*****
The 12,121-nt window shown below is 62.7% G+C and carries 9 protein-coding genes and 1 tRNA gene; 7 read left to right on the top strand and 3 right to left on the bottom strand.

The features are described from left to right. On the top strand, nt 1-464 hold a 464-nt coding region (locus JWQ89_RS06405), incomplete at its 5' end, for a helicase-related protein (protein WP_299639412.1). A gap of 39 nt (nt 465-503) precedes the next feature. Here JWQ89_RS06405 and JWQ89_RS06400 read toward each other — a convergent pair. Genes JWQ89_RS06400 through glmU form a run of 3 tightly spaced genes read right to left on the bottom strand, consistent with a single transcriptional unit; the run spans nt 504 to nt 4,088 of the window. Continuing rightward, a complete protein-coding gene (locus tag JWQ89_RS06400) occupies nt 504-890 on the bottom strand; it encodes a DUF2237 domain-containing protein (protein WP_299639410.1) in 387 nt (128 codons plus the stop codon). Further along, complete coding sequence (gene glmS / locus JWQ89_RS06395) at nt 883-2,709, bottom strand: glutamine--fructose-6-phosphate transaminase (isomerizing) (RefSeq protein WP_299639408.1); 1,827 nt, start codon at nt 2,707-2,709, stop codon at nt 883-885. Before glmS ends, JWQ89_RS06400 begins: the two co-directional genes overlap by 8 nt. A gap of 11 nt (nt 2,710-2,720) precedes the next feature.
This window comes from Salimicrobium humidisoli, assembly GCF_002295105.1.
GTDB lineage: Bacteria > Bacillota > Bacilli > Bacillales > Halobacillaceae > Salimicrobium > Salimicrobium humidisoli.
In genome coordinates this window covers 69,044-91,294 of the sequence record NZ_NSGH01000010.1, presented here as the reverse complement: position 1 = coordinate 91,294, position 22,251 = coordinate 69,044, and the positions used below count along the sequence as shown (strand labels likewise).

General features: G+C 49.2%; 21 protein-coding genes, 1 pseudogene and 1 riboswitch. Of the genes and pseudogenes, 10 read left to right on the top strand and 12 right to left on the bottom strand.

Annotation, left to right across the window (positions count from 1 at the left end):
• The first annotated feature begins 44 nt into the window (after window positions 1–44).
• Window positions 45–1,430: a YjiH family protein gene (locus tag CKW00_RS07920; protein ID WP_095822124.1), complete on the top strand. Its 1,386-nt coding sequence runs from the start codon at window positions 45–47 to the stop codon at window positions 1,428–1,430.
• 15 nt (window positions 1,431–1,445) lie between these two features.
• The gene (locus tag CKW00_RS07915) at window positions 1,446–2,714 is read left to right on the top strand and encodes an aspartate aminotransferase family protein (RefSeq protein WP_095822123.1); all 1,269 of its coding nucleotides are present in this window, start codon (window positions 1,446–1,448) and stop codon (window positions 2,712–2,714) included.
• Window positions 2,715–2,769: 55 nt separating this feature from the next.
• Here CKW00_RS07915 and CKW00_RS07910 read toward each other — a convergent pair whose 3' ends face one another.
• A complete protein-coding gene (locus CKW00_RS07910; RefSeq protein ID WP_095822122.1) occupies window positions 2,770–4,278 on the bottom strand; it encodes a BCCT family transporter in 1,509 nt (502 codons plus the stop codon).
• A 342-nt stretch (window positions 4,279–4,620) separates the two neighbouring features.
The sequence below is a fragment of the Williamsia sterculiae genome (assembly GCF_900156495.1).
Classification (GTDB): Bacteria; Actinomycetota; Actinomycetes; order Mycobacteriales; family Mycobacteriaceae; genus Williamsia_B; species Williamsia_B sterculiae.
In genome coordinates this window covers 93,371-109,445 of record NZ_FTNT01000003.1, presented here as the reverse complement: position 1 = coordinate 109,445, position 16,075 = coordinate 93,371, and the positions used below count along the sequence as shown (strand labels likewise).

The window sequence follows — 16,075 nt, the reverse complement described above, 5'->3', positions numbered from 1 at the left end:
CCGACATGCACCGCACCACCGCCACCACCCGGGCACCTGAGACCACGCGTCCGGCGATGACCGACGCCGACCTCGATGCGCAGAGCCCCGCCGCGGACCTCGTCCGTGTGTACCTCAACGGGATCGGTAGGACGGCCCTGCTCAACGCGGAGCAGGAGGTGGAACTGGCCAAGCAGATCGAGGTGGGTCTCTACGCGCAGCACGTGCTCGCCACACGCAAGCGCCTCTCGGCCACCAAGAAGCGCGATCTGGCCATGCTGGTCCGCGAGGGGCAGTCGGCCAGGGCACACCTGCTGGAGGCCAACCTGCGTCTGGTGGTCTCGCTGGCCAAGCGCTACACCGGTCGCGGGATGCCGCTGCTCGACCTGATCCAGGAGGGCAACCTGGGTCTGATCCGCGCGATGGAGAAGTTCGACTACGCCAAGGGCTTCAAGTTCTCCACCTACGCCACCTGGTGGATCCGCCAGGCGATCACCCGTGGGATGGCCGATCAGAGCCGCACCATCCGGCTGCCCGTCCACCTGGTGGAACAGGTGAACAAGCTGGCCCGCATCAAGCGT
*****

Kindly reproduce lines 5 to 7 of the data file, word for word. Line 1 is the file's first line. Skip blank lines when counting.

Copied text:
In genome coordinates this window covers 69,044-91,294 of the sequence record NZ_NSGH01000010.1, presented here as the reverse complement: position 1 = coordinate 91,294, position 22,251 = coordinate 69,044, and the positions used below count along the sequence as shown (strand labels likewise).

General features: G+C 49.2%; 21 protein-coding genes, 1 pseudogene and 1 riboswitch. Of the genes and pseudogenes, 10 read left to right on the top strand and 12 right to left on the bottom strand.

Annotation, left to right across the window (positions count from 1 at the left end):